Buildings archaeologists from MOLA recording the interior of the Regent’s Crescent ice house. (PHOTO: MOLA)

Given the recent cold weather, the discovery of a massive underground ‘ice house’, unearthed next to Regent’s Park in London, seems rather fitting. Built in the late 18th century, the subterranean chamber escaped damage during the Blitz bombings that destroyed the houses that stood above it, as well as local rebuilding in the 1960s. It was recently rediscovered by MOLA archaeologists working on behalf of Great Marlborough Estates during the residential development of Regent’s Crescent.

At 7.5m wide and 9.5m deep, the ice house was one of the largest of its kind when it was constructed in the 1780s. Despite dramatic changes to its environment since then, the egg-shaped red-brick structure was found to be in excellent condition, with its entrance passage and vaulted antechamber completely preserved.

Historical documents record that, in the 1820s, the ice house was used by William Leftwich, an ice-merchant and confectioner, to store blocks of ice to supply the houses of wealthy Londoners. Although ice could be collected from local canals and lakes in winter, during the other months of the year it was hard to come by in temperate London, so it was important to make winter ice last as long as possible – hence the construction of specially designed chambers like the recently discovered example.

Ice-trade workers handling enormous blocks of ice harvested from frozen lakes in Norway, c.1900. (PHOTO: London Canal Museum)

At this time, it was fashionable to serve frozen desserts to guests, demonstrating one’s access to this relatively rare and costly substance, but ice was also needed by catering traders, medical institutions, and food retailers. To meet this increasing demand, during a particularly mild English winter, Leftwich was one of the first people to charter a vessel from Great Yarmouth to Norway in order to collect 300 tonnes of ice to transport back to London.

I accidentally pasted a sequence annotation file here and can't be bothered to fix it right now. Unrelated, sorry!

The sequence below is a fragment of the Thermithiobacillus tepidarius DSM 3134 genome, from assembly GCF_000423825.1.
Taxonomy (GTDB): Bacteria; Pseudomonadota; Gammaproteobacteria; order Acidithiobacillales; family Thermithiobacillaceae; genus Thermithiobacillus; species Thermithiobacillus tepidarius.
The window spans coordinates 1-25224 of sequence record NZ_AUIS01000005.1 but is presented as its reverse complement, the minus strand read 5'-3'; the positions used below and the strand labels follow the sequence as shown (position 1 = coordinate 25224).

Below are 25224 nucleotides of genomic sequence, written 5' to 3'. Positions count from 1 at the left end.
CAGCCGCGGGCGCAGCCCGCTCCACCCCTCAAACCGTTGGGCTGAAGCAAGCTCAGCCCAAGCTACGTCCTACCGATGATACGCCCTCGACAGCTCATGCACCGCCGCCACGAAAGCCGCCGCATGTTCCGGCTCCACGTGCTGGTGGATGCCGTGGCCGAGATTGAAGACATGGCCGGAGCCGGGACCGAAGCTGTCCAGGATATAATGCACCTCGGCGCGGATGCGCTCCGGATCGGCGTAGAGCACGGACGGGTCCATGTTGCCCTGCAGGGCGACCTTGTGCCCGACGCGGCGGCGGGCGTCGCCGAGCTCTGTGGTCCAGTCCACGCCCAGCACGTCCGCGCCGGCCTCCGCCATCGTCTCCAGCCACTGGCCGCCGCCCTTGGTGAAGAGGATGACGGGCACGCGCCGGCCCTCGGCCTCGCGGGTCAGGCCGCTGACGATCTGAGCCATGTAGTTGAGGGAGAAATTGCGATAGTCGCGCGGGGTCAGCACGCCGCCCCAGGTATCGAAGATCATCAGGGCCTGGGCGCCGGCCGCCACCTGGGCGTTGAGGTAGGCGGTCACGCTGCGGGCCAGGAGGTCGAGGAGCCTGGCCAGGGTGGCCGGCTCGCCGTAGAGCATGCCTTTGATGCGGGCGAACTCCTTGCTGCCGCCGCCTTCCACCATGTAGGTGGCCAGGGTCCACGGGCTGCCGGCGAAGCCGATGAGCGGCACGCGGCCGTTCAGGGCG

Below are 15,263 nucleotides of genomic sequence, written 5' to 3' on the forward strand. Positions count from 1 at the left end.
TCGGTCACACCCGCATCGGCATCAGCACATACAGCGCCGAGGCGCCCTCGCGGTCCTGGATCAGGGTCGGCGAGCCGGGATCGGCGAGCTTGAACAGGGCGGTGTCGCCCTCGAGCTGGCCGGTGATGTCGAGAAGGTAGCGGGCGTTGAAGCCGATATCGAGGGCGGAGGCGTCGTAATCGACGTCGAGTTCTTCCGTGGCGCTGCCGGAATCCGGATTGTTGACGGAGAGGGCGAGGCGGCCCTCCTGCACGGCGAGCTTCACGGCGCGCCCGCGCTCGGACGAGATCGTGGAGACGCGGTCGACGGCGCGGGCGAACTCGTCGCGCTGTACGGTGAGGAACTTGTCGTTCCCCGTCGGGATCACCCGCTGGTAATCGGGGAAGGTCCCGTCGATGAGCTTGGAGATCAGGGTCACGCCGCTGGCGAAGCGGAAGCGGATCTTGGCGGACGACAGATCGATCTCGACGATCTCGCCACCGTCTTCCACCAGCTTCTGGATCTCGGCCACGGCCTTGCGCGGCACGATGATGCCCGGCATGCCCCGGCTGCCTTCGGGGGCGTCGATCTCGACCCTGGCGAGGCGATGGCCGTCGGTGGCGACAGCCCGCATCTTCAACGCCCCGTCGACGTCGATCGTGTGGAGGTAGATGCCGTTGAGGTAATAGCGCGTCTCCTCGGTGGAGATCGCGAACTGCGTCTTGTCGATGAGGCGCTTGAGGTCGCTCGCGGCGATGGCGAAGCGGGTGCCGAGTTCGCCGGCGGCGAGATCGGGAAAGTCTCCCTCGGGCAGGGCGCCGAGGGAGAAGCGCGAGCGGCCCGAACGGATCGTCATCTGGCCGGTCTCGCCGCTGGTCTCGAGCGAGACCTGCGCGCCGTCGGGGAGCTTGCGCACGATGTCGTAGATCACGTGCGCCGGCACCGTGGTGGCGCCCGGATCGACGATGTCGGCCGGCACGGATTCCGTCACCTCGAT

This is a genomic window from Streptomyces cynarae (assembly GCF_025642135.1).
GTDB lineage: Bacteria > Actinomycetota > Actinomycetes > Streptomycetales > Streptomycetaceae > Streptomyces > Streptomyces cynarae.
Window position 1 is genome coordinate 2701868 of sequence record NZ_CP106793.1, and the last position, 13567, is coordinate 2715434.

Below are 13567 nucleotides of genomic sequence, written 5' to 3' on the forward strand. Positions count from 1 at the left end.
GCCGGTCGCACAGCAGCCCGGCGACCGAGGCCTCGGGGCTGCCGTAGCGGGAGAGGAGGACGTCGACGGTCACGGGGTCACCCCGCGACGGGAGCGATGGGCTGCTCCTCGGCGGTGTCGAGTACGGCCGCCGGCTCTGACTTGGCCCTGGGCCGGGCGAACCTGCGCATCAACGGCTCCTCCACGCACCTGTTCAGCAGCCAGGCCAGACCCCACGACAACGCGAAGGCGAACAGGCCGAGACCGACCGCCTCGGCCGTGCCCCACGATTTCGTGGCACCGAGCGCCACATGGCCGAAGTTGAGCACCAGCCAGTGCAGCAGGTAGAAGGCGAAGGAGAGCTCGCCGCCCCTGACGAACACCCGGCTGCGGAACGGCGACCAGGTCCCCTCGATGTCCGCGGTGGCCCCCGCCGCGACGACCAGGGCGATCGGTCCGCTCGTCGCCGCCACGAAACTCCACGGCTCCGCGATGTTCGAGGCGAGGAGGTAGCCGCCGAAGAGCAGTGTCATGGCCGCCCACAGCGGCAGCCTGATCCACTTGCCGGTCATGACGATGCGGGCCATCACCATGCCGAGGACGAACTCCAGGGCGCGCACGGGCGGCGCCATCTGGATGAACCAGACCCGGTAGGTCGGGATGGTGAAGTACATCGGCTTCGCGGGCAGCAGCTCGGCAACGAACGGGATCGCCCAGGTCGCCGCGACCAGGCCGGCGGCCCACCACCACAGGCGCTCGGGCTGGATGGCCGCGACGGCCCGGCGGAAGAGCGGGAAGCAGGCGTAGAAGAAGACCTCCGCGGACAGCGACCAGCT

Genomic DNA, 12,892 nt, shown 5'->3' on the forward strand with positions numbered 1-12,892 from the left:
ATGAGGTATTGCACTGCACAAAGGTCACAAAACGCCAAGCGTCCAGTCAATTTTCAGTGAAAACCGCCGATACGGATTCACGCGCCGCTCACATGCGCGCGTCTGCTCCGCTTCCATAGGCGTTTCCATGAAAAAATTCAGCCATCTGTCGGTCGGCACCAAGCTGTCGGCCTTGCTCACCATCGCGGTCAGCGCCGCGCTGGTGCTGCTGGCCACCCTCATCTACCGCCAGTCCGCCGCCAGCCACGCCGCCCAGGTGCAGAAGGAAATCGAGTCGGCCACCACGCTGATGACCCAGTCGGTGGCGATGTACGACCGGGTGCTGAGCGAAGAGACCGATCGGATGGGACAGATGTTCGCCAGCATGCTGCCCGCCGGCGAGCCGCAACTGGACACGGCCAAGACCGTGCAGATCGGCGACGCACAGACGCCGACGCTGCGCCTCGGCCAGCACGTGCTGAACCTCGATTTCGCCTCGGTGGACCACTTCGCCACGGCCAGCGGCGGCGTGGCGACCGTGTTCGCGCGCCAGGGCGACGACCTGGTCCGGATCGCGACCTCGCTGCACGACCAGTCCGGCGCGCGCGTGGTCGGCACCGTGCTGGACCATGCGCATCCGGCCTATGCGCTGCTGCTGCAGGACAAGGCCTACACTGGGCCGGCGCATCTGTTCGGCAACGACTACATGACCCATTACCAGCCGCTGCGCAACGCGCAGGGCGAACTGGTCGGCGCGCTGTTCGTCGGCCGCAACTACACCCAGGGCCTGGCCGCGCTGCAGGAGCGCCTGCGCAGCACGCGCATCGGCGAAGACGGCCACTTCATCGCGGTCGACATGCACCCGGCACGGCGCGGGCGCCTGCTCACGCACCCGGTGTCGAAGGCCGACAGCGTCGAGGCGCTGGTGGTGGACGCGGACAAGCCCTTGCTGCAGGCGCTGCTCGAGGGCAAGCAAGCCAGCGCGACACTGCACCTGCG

‘Standing inside the cavernous and beautifully constructed ice house at Regent’s Crescent, it is fascinating to think that it would once have been filled with tonnes of blocks of ice that had travelled across the North Sea and along the Regent’s Canal to get there,’ said David Sorapure, Head of Built Heritage at MOLA. ‘The structure demonstrates the extraordinary lengths gone to at this time to serve up luxury fashionable frozen treats and furnish food traders and retailers with ice.’

The ice house has now been designated a Scheduled Monument by Historic England and, once restored, it will be incorporated into the gardens of Regent’s Crescent, which are being designed by Kim Wilkie – the landscape architect behind the gardens at London’s Victoria and Albert and Natural History Museums. It is hoped that the public will be able to access the building at certain times of the year, during archaeological and architectural festivals.

A 3D model of the ice house can be found at

This article appeared in CA 348.

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